There’s a certain kind of reader who will be able to drum up wholehearted enthusiasm for every last paragraph of Barack Obama’s new memoir. They’re the person who can offer a succinct definition of “policy wonk,” or who reads Politico Playbook every morning (all the way down to the birthday listings), or who was a fan of Steve Kornacki years before he showed up, khaki-clad, in front of that miracle board on election night. That reader has already pre-ordered A Promised Land, is maybe even a few chapters in, and definitely isn’t skimming past the detailed rehashing’s of Illinois state legislature meetings or economic briefings.
For the remaining readers, you might find that, say, 77 percent of this book is “for you.” It’s a 706-page book if you count the acknowledgements — you should definitely read the acknowledgements — and just for reference on the breadth and pace, by the final paragraph it’s the spring of 2011. President Obama is nothing if not detailed, and by his own account he wrote this book with an eye for context, never wanting to tell us about a difficult decision he once made or a bill he passed without first helping us understand the history. He is self-aware enough that he realized, in writing, that he would need two volumes to do this right, and apprises (warns?) us of that in the foreword. But trust that you’ll be glad for all of it.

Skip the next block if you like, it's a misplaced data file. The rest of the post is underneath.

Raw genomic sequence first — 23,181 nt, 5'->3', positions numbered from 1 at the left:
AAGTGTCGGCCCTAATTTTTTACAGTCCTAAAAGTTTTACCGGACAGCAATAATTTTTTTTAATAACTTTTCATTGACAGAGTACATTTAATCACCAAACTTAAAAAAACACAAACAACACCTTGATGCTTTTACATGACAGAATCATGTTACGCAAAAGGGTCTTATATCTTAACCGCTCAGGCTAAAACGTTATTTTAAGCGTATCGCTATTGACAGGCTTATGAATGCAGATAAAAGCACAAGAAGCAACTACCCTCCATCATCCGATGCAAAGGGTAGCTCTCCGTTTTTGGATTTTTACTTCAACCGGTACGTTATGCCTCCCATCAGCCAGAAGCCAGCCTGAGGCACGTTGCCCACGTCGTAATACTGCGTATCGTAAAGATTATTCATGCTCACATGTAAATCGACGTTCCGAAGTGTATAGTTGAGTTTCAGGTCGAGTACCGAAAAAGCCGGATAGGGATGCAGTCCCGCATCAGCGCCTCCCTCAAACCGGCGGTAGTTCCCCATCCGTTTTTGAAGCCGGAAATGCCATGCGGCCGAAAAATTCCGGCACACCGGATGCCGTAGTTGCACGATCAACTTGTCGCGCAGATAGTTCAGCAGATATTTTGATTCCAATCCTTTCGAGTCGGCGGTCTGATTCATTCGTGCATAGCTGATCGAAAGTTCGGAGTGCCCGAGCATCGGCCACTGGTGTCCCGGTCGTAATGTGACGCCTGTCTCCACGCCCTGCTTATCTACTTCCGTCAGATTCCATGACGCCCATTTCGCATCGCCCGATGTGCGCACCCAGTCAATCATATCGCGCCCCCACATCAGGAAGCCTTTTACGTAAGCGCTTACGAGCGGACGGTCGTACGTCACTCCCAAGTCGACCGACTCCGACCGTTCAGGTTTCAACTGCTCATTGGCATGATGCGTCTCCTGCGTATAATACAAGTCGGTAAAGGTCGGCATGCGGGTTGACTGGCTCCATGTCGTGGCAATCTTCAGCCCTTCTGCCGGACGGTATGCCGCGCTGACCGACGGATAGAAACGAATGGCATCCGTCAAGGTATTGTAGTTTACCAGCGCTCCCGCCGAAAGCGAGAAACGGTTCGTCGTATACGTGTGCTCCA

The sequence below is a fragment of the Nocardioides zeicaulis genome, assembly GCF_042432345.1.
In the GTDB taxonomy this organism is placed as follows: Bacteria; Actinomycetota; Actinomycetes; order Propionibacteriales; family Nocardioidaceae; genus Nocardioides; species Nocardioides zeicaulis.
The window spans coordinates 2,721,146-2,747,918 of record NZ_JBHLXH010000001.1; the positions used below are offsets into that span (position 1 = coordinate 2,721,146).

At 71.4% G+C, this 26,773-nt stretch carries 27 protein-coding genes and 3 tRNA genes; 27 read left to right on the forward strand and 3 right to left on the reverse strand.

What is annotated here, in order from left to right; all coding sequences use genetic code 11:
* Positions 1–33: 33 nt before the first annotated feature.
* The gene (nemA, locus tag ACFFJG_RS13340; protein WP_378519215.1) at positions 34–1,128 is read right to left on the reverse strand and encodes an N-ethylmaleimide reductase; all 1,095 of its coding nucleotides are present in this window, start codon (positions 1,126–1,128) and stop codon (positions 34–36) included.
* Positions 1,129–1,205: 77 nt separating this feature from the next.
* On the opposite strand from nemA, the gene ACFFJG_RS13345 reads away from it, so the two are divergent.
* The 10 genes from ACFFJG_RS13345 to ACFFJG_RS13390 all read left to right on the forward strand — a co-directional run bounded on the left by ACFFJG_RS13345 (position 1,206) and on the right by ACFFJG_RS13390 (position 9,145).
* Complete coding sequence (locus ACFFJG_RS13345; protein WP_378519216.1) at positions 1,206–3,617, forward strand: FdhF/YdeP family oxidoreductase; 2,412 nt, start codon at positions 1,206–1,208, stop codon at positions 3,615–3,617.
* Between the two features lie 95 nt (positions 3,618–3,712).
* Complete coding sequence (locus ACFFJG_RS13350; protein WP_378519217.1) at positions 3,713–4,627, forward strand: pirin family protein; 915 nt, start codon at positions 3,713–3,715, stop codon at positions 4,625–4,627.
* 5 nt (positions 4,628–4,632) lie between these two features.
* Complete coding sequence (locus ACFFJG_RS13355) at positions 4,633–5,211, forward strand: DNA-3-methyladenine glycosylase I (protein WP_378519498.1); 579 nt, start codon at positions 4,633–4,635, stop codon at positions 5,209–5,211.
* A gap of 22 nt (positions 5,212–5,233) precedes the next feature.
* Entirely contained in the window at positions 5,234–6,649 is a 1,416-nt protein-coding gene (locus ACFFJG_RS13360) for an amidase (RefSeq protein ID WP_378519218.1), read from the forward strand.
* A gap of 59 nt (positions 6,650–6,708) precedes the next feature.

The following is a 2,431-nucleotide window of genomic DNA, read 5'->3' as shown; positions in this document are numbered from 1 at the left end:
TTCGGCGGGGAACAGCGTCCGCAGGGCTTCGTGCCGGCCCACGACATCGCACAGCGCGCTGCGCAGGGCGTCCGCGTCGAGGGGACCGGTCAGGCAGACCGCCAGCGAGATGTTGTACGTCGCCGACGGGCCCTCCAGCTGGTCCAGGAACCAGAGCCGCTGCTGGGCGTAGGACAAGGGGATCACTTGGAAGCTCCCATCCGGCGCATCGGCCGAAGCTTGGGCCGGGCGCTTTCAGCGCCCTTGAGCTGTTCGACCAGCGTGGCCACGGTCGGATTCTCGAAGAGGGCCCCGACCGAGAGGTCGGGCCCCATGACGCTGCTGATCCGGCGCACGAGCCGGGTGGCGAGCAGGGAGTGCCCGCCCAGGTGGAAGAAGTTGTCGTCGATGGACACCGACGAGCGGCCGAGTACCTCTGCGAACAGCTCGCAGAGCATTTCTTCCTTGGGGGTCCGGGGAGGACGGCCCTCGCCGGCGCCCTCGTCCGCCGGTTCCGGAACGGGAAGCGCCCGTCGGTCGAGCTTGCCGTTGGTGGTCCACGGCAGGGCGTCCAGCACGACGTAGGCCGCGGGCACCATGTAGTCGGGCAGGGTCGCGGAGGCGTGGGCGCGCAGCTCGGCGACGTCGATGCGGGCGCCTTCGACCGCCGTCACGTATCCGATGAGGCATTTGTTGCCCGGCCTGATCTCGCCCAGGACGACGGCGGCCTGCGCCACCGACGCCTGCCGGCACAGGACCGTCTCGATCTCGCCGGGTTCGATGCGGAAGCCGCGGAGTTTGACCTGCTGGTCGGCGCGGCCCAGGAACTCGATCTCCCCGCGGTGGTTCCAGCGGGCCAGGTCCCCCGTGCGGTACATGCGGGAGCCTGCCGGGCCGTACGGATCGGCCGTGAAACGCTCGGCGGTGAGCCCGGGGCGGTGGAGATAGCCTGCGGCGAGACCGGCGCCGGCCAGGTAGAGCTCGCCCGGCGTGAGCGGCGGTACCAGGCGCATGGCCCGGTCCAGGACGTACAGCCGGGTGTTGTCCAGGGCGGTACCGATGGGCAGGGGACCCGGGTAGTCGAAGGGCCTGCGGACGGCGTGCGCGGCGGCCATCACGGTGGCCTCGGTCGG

Technically a presidential memoir, A Promised Land still offers up a bit of backstory, revisiting Obama’s childhood in Hawaii and Indonesia, his slow conversion from a teenager of middling academic interest and career drive to the editor of the Harvard Law Review, his stint as a community organizer in Chicago, and the years spent commuting down to Springfield for his first senatorial gig. By page 100 he’s on the presidential campaign trail, offering hot takes on subjects that passed for controversy 13 years ago (he still broods over his “poorly chosen words” when he described bitter Midwesterners who “cling to guns or religion”; he says Sarah Palin had “no idea what the hell she’s talking about”). He offers his account, in manners occasionally thrilling but always educational, of the biggest watershed moments of his early administration: passing the Recovery Act, passing the Affordable Care Act, striking down “don’t ask, don’t tell,” hunting down and killing Osama Bin Laden. In reading the book, or even in reading that last sentence, it’s laughable to conjure a world in which Barack Obama had low approval ratings. But, ever humble, he plays devil’s advocate there too.
There are no shocking revelations in this memoir, no state secrets spilled, no policy about-faces or unexpected mea culpas — unless you count the revelation that Barack Obama is equal parts heroic and flawed. It’s like the old adage about growing up, when you suddenly come to see your parents as human, not superhuman. Barack Obama is, really, just a guy. But he’s a guy we’re all better for knowing, and A Promised Land is a book we’ll all be better for reading.